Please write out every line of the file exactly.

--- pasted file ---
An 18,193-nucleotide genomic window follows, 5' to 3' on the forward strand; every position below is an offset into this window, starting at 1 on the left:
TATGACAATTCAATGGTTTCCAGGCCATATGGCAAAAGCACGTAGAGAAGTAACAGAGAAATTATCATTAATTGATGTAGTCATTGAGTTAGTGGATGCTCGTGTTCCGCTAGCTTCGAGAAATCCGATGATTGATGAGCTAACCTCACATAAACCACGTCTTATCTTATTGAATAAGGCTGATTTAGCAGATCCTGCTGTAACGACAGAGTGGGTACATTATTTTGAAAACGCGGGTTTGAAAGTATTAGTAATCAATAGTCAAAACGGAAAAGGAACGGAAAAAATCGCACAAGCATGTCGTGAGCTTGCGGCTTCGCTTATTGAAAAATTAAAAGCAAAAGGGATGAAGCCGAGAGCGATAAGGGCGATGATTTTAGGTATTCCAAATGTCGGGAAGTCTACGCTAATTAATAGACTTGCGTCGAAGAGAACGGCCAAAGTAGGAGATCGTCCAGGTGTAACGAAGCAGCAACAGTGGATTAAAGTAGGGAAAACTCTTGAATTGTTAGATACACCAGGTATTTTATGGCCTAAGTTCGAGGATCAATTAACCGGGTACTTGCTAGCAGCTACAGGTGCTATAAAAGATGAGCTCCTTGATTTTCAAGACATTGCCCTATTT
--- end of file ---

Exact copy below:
An 18,193-nucleotide genomic window follows, 5' to 3' on the forward strand; every position below is an offset into this window, starting at 1 on the left:
TATGACAATTCAATGGTTTCCAGGCCATATGGCAAAAGCACGTAGAGAAGTAACAGAGAAATTATCATTAATTGATGTAGTCATTGAGTTAGTGGATGCTCGTGTTCCGCTAGCTTCGAGAAATCCGATGATTGATGAGCTAACCTCACATAAACCACGTCTTATCTTATTGAATAAGGCTGATTTAGCAGATCCTGCTGTAACGACAGAGTGGGTACATTATTTTGAAAACGCGGGTTTGAAAGTATTAGTAATCAATAGTCAAAACGGAAAAGGAACGGAAAAAATCGCACAAGCATGTCGTGAGCTTGCGGCTTCGCTTATTGAAAAATTAAAAGCAAAAGGGATGAAGCCGAGAGCGATAAGGGCGATGATTTTAGGTATTCCAAATGTCGGGAAGTCTACGCTAATTAATAGACTTGCGTCGAAGAGAACGGCCAAAGTAGGAGATCGTCCAGGTGTAACGAAGCAGCAACAGTGGATTAAAGTAGGGAAAACTCTTGAATTGTTAGATACACCAGGTATTTTATGGCCTAAGTTCGAGGATCAATTAACCGGGTACTTGCTAGCAGCTACAGGTGCTATAAAAGATGAGCTCCTTGATTTTCAAGACATTGCCCTATTT